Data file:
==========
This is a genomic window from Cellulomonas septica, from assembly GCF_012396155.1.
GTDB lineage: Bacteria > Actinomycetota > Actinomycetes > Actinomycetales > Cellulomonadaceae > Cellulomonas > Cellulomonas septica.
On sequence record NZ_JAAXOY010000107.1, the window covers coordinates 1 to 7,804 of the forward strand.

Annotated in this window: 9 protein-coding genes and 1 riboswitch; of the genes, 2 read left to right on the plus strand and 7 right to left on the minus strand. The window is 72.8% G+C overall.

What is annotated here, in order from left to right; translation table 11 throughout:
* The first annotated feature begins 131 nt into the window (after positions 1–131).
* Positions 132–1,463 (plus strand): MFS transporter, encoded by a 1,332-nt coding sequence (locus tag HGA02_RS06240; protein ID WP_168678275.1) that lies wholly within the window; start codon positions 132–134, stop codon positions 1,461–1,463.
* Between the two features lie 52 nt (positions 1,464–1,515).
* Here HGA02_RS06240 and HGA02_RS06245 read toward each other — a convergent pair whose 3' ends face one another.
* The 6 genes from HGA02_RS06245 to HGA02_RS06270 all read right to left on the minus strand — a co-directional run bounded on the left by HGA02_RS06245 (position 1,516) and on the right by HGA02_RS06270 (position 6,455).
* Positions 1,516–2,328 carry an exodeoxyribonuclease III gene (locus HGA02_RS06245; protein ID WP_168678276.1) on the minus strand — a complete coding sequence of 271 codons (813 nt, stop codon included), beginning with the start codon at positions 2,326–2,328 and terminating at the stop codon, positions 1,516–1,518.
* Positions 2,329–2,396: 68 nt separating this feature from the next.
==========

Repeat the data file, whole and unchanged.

This is a genomic window from Cellulomonas septica, from assembly GCF_012396155.1.
GTDB lineage: Bacteria > Actinomycetota > Actinomycetes > Actinomycetales > Cellulomonadaceae > Cellulomonas > Cellulomonas septica.
On sequence record NZ_JAAXOY010000107.1, the window covers coordinates 1 to 7,804 of the forward strand.

Annotated in this window: 9 protein-coding genes and 1 riboswitch; of the genes, 2 read left to right on the plus strand and 7 right to left on the minus strand. The window is 72.8% G+C overall.

What is annotated here, in order from left to right; translation table 11 throughout:
* The first annotated feature begins 131 nt into the window (after positions 1–131).
* Positions 132–1,463 (plus strand): MFS transporter, encoded by a 1,332-nt coding sequence (locus tag HGA02_RS06240; protein ID WP_168678275.1) that lies wholly within the window; start codon positions 132–134, stop codon positions 1,461–1,463.
* Between the two features lie 52 nt (positions 1,464–1,515).
* Here HGA02_RS06240 and HGA02_RS06245 read toward each other — a convergent pair whose 3' ends face one another.
* The 6 genes from HGA02_RS06245 to HGA02_RS06270 all read right to left on the minus strand — a co-directional run bounded on the left by HGA02_RS06245 (position 1,516) and on the right by HGA02_RS06270 (position 6,455).
* Positions 1,516–2,328 carry an exodeoxyribonuclease III gene (locus HGA02_RS06245; protein ID WP_168678276.1) on the minus strand — a complete coding sequence of 271 codons (813 nt, stop codon included), beginning with the start codon at positions 2,326–2,328 and terminating at the stop codon, positions 1,516–1,518.
* Positions 2,329–2,396: 68 nt separating this feature from the next.